I was brought up in Germany, France and England by a mother who never stopped telling stories. From the moment I was old enough to hold a pen, I set about writing my own, often late into the night – or behind my Maths textbook at school. My maiden name is Virginia Woods: I was named after two great women, Virginia Wade and Virginia Woolf, in the hope I would be a writer and a tennis star. My early years were those of a scribbling, rain-loving child who prayed for lightning to strike my tennis coach.
After studying at Oxford, I started writing regularly whilst working as an English Teacher and Housemistress.
I write contemporary fiction which tackles social issues we face today, all through the lens of family life.
My debut novel, 'What Milo Saw,' came out in 2014: it reflects the humour and tragedy of contemporary Britain through four very different voices: 9 year old Milo, 92 year old Lou (Milo’s Gran), 27 year old Sandy (Milo’s mum) and 24 year old Tripi (a Syrian refugee). It explores a range of issues from the nursing home crisis in the UK, coping as a single mum, being a refugee to living with a disability - Milo has a degenerative eye condition called Retinitis Pigementosa which means he has no periphery vision - but, paradoxically, he picks up on more of what's going on than those around him, especially in his Gran's nursing home.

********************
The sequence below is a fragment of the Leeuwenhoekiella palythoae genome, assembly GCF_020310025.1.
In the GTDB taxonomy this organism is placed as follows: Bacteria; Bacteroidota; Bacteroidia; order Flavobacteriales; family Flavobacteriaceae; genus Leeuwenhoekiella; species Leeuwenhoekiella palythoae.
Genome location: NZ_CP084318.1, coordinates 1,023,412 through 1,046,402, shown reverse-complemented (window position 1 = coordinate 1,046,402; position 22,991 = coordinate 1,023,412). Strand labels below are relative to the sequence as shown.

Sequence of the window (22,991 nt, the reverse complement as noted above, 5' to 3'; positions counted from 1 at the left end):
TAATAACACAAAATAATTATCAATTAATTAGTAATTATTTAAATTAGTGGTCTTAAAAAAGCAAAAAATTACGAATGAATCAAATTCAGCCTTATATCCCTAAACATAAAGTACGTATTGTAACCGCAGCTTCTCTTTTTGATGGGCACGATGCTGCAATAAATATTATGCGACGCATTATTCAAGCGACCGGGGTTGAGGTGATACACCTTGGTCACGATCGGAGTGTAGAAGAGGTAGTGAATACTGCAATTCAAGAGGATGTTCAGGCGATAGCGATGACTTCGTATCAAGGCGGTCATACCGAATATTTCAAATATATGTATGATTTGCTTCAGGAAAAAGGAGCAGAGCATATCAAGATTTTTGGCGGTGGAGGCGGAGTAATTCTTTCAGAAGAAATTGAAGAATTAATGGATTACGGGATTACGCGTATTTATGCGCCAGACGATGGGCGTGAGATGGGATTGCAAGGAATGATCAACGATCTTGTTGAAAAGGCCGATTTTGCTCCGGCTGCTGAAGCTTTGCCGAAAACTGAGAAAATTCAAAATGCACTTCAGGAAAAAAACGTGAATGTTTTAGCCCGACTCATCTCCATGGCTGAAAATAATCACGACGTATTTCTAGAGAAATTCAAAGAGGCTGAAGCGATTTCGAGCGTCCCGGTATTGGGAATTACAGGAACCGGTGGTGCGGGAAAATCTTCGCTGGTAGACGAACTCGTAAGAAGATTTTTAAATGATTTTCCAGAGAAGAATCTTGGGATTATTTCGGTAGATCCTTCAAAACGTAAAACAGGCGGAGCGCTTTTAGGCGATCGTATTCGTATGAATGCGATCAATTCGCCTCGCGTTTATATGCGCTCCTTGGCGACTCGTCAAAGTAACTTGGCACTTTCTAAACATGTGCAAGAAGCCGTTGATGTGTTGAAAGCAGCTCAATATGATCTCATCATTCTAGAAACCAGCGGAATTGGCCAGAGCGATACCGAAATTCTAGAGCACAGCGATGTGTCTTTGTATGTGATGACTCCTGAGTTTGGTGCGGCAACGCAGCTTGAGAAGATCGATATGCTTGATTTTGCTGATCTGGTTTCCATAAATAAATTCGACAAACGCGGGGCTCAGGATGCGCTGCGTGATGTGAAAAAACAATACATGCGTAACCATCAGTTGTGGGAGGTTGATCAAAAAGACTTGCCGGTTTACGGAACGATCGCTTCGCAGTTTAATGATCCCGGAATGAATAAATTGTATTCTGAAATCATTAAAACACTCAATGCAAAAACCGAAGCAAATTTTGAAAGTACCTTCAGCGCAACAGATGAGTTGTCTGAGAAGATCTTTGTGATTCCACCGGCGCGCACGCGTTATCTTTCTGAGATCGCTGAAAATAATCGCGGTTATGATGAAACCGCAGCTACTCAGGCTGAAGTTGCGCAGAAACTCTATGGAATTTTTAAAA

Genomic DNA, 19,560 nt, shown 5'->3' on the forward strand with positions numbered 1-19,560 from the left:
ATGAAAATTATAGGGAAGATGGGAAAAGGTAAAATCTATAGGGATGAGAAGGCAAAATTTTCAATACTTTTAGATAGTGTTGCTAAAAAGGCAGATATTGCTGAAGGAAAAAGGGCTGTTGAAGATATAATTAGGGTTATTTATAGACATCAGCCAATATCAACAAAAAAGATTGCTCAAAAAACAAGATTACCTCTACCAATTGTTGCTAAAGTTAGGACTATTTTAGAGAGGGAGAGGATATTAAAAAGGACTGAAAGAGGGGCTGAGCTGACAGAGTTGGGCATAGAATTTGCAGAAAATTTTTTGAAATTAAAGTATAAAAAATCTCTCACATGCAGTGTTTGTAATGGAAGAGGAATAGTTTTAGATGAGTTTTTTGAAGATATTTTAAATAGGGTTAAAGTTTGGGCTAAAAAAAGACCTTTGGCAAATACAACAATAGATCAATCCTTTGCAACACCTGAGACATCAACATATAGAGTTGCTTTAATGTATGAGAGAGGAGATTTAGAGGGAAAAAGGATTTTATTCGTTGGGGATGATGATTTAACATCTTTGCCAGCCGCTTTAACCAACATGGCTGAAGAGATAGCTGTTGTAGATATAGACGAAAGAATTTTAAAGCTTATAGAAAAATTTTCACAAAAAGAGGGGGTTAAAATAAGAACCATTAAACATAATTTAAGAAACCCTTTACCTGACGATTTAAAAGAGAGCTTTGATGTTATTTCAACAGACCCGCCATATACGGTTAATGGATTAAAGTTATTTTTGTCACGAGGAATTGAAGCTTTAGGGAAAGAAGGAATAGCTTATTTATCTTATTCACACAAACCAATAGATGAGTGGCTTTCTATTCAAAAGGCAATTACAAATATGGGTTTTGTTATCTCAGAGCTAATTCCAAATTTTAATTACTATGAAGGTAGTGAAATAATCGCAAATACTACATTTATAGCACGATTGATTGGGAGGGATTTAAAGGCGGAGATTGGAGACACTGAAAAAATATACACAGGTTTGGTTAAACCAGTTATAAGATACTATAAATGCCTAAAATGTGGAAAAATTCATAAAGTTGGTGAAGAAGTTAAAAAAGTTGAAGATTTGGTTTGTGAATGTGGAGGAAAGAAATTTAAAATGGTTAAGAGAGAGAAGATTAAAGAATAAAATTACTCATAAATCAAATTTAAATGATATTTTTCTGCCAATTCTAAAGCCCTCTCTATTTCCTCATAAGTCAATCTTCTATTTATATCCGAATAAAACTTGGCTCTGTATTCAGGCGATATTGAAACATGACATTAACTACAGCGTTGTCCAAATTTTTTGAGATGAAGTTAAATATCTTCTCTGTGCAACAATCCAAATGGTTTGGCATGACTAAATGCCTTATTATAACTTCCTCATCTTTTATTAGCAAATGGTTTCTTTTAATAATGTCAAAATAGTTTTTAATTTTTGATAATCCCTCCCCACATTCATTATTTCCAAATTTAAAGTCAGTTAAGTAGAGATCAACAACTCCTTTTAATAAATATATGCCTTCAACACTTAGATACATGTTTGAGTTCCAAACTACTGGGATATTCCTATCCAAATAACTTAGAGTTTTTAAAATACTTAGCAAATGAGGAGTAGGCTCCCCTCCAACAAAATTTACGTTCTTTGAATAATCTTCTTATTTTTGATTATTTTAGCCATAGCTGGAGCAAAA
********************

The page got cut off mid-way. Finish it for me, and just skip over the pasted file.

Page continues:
My second novel, 'The Astonishing Return of Norah Wells' came out in January 2016: it tells the story of a mother who walked out on her young family and came back six years later expecting to pick up where she left off . The novel takes place over a May bank holiday and, like Milo, is told through several points of view: Willa (7), Ella (14), Norah (The Mother Who Left), Fay (The Mother Who Stayed) and Adam - the dad. It's a real family drama and I hope that it will lead to some interesting discussions amongst my readers about what it means to be a mum today.
I'm working on my third novel, 'Born To Be Yours', which will be out in January 2017: once again, it's a family drama set in contemporary Britain, with a focus on international adoption.
I live in Berkshire with my husband, Hugh, my little girl, Tennessee Skye, and my two cats, Vi and Seb. I love to write in coffee shops and I walk every day, which is as much part of my creative process as putting words on the page. Nothing makes me happier than knowing that readers are enjoying my stories.